I mentioned in a previous blog that I’m an avid fan of postcrossing – sending and receiving postcards to and from strangers across the globe. If comfortable, I’ve requested that the lovely people writing cards to me, share their thoughts on mental illness.
Today I received this:
My name is M. I’m 12 years old and from Hamburg. Mental illness scares me a bit. It’s so sad to think about people who are losing a part of their mind.
All the best, M.
And if I could send M a letter back, this is what it would say:
Thank you so very much for your lovely postcard. I liked the beautiful photo of the tulips on the front.
I also find aspects of mental illness a bit scary. I feel scared seeing people in so much emotional pain that they might want to hurt themselves by self-harming or suicide. It’s also scary to think that because of a person’s illness they might not be in touch with reality. They might be hearing voices telling them to do scary things or they might be seeing things that aren’t actually there. It is scary to think of being in that position of being so out of control. I also sometimes get scared when I think about my own experience of mental illness. How it felt and the things I was unable to do. And I get scared that it will happen again. But, I want to reassure you that whilst parts of these illnesses can be scary, the people that have them aren’t. They’re just people. People who are in pain because of their illness.
I also agree that it’s sad to think about people experiencing difficulty with their minds. It makes me sad that in my country of Australia 2 522 people died by suicide in 2013. I get sad when I hear that suicide costs the country something like $17 billion - and yet we only invest about $250 million over two years in suicide prevention activities. I also get sad that 75% of mental health conditions emerge in young people on the threshold of productive life. For the 50% of young people who develop a mental health disorder they run the risk of dying tragically from suicide, having a sustained psychiatric condition or underachieving due to the vocational derailment that even a mild to moderate disorder can produce. The long-term human, social and economic impacts that could potentially occur leave me feeling gutted. You probably don’t know this but in 2011, the World Economic Forum produced a report showing that of the five major non-communicable diseases, mental illness had the biggest impact on the world economy in terms of reducing gross domestic product (GDP). While heart disease reduces global GDP by 33% and cancer by 18%, mental ill health does so by 35%. It makes me feel sad that despite this, Australia spends $1.5 million less on mental illness than cardiovascular disease. When I think about the current public mental health system in my country I feel devastated. And this is not looking to get better with threats to the system to continue in 2017. Thus, whilst I get sad it does not surprise me that only 10% of people experiencing depression receive minimal adequate care. And I get really, really sad that three out of four people with a mental illness report experiencing stigma because of their condition.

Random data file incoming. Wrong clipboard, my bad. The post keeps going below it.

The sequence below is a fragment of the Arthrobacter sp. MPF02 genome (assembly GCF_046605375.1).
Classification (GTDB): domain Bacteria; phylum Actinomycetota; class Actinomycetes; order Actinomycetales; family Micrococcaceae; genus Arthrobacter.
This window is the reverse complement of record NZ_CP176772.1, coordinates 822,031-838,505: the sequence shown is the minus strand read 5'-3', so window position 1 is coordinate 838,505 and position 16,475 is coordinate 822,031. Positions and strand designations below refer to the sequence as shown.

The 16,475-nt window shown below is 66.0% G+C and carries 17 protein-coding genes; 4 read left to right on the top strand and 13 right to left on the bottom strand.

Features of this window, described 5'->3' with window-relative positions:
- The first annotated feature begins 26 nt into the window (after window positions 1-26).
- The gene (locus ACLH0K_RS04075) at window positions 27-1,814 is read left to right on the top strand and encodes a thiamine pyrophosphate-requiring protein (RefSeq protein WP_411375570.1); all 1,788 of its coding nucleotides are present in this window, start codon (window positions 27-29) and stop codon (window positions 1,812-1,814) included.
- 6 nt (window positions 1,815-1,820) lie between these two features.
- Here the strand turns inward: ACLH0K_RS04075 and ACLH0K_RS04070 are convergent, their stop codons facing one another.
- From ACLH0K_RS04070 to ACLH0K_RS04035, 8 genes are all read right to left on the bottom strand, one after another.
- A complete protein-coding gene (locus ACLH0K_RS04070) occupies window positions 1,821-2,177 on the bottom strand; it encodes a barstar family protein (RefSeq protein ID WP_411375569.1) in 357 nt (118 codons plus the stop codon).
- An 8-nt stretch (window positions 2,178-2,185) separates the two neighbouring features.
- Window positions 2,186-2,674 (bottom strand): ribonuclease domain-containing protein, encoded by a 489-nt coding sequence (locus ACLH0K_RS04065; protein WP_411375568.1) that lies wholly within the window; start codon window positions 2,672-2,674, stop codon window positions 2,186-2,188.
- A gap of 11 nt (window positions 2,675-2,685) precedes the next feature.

I think that the presence of stigma in contemporary society is a shame on all of us.
Because as you so insightfully noted M, when it comes down to it, mental illness is a health condition of the mind. And the brain, like any other organ or body part can get sick for a myriad of reasons. Some researchers studying mental illness believe that abnormalities in how particular brain circuits function contribute to the development of many mental illnesses. Connections between nerve cells along certain pathways or circuits in the brain can lead to problems with how the brain processes information and may result in abnormal mood, thinking, perception, or behavior. Researchers also believe that changes in size or shape of different parts of the brain may be responsible for causing some mental illnesses. For me, when I have been unwell it has definitely felt like I was ‘losing my mind’. I felt like I was powerless to the thoughts that I was having. And I had a hunch they weren’t rational thoughts, but I felt I had no control over them anyway. This was both scary and sad. But my brain was sick. And it needed treatment.
Despite our general agreement M, I also want you to know that I feel something other than just scared and sad about mental illness and I wish this for you to as well. I also feel hope. I feel hope when I think of the clients I have seen work hard and recover from their mental illnesses and go on to live lives that are full, content and meaningful to them. I feel hope when I read current research articles on progressive and new treatments and developments in mental health. I feel hope when I hear brave and courageous people speaking out about their own mental illness experiences in an attempt to break down stereotypes and stigmatizing beliefs.
And I feel so much hope when I receive a postcard from a 12 year old in Hamburg who in four sentences is able to display such insight, compassion and empathy for others.
Thank you M.